Fig. 4

Delay between consecutive joystick samples (in seconds)

To evaluate user satisfaction regarding the software, an online survey was sent to researchers who have used continuous measurement software in the past, most of whom are experts in the field of interpersonal psychology. These researchers were asked to complete the survey themselves, as well as to forward it on to relevant others. The final sample (n = 12) consisted of two professors/research scientists, three graduate students, five undergraduate students, and two respondents who selected “other” as their title. All respondents indicated that they were using DARMA v5.00 or later.

The survey included questions about the software in general and about specific features (e.g., “How satisfied are you with...”). A seven-point scale was used where a score of 1 corresponded to “extremely dissatisfied/unlikely” and a score of 7 corresponded to “extremely satisfied/likely.” A text entry box was also provided after each question to collect unstructured feedback.

Responses to the survey indicate that most users (82%) were extremely satisfied with DARMA overall (M = 6.73). Most users (82%) also indicated that they were extremely likely to recommend DARMA to other researchers (M = 6.64). Users were, on average, moderately to extremely satisfied with the following aspects of the software: the website (M = 6.18), downloading the software (M = 6.00), configuring the software (M = 6.73), collecting ratings (M = 6.82), reviewing ratings (M = 6.55), and using ratings for statistical analysis (M = 6.36). Users were, on average, slightly to moderately satisfied with the process of installing the software (M = 5.82) and with the software’s documentation (M = 5.91).

Future work

In response to the user satisfaction survey, future updates will focus on improving the clarity of the installation process and making documentation and technical support more accessible to users. Other updates are planned to expand the number of customization options, to add more tools to streamline the analysis and management of annotation files, and to enable the creation of ‘queues’ of multiple media files to be rated sequentially.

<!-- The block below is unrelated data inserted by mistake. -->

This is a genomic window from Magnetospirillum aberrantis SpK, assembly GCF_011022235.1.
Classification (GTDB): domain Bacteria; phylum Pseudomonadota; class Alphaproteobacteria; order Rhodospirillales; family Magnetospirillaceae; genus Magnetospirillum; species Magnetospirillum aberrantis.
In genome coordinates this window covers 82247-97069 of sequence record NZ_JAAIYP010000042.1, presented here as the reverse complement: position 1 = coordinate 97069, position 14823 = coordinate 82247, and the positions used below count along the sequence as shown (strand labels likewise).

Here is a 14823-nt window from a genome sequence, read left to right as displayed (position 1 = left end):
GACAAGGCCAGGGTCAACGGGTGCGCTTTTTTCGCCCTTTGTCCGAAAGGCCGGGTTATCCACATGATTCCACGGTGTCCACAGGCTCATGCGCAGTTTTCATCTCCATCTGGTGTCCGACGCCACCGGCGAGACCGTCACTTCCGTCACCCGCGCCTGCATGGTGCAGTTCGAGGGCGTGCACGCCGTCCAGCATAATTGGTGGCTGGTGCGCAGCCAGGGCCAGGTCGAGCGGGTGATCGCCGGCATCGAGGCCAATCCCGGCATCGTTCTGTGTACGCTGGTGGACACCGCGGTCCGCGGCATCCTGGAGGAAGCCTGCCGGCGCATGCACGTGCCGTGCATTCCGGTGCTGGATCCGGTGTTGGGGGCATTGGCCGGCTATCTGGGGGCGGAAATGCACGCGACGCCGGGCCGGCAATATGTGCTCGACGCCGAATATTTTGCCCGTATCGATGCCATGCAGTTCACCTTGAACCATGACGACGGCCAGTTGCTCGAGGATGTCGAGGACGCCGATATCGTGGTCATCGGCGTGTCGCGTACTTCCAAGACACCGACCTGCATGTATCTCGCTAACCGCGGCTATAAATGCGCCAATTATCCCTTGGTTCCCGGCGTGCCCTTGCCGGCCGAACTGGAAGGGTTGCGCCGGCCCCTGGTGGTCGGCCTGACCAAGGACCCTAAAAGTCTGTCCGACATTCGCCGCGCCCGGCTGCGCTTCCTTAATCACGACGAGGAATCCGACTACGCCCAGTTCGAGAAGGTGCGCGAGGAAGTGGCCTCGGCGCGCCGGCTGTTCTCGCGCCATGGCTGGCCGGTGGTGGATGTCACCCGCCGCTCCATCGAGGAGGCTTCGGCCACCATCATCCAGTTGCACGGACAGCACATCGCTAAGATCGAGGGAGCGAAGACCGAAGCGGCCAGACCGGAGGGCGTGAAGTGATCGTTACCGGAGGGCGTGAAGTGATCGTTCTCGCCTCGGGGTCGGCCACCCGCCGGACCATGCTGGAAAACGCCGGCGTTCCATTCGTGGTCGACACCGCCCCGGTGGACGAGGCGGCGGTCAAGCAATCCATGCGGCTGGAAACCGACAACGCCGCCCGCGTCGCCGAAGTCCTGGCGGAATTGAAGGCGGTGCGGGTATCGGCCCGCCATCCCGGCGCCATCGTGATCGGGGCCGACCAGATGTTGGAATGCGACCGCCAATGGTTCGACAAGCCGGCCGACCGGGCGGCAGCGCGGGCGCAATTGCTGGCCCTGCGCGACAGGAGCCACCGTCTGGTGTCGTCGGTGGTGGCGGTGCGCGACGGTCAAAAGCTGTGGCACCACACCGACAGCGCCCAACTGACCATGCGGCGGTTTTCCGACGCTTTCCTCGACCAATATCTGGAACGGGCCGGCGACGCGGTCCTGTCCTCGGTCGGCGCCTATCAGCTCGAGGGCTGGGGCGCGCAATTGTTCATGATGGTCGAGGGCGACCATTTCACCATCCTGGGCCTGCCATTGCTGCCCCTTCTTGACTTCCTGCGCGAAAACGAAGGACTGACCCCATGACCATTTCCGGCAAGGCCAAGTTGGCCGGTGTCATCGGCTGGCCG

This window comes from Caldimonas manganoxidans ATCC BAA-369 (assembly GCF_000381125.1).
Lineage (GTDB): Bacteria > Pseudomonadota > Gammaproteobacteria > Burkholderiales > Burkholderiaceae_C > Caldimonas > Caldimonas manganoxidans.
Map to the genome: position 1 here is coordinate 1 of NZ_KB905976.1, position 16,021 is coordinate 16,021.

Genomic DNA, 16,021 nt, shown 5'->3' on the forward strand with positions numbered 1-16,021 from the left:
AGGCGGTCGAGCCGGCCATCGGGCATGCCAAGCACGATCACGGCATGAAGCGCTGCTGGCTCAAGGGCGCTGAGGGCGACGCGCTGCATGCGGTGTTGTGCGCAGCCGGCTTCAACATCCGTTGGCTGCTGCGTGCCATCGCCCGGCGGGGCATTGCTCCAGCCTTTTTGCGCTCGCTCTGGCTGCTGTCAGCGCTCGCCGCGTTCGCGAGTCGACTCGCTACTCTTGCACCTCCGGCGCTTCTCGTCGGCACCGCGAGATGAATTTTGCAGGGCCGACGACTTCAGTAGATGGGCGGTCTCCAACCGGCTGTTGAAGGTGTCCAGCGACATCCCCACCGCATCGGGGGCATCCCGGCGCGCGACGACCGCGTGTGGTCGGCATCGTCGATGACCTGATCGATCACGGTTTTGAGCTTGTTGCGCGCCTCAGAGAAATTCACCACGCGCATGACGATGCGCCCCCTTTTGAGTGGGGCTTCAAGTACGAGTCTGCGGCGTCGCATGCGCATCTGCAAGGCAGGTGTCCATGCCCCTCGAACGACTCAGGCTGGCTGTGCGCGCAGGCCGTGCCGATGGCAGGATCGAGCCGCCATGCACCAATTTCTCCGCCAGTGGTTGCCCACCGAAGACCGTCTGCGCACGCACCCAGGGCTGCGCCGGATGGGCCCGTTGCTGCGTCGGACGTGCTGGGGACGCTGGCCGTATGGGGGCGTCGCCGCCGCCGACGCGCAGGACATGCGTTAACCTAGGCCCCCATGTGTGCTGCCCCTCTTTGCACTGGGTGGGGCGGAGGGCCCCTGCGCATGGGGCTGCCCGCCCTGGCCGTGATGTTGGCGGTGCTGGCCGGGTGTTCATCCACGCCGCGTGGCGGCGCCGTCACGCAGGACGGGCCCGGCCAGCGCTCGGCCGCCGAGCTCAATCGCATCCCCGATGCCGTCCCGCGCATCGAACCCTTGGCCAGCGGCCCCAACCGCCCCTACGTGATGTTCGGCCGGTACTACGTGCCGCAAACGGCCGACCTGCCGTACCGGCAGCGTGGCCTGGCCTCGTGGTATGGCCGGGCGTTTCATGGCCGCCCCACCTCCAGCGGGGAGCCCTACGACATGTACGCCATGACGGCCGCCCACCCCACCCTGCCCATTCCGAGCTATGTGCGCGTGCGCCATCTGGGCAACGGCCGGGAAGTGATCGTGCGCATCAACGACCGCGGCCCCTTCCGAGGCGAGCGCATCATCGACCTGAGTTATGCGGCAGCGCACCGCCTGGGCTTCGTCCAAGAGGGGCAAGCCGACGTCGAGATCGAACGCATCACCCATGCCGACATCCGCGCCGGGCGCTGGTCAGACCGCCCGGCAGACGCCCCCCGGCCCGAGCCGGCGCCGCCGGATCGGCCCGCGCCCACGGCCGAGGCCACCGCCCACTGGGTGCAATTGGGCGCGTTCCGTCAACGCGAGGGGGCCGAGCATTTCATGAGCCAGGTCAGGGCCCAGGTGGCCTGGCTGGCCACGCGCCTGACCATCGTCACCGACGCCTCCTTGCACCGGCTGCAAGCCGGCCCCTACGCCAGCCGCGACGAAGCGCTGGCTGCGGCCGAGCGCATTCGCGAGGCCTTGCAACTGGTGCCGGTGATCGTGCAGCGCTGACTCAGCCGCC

Psychological processes ranging from affective experience to interpersonal communication are being increasingly recognized as dynamic processes that shift over time and across multiple dimensions. DARMA provides a much-needed tool for capturing these—and other—processes continuously and in real-time. A number of essential features set it a step above existing two-dimensional continuous measurement systems such as playback-collection synchronization, annotation review tools, and painless customization.



Research reported in this publication was supported in part by the National Institutes of Health under award number MH096951 and GM105004. The content is solely the responsibility of the authors and does not necessarily represent the views of the National Institutes of Health. Images of Matt Damon and Robin Williams from the film “Good Will Hunting” appear in several figures for demonstrative purposes only; the film was produced by Lawrence Bender Productions and distributed in the United States by Miramax Films.


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Copyright information

© Psychonomic Society, Inc. 2017

Authors and Affiliations

  1. 1.Department of PsychologyUniversity of PittsburghPittsburghUSA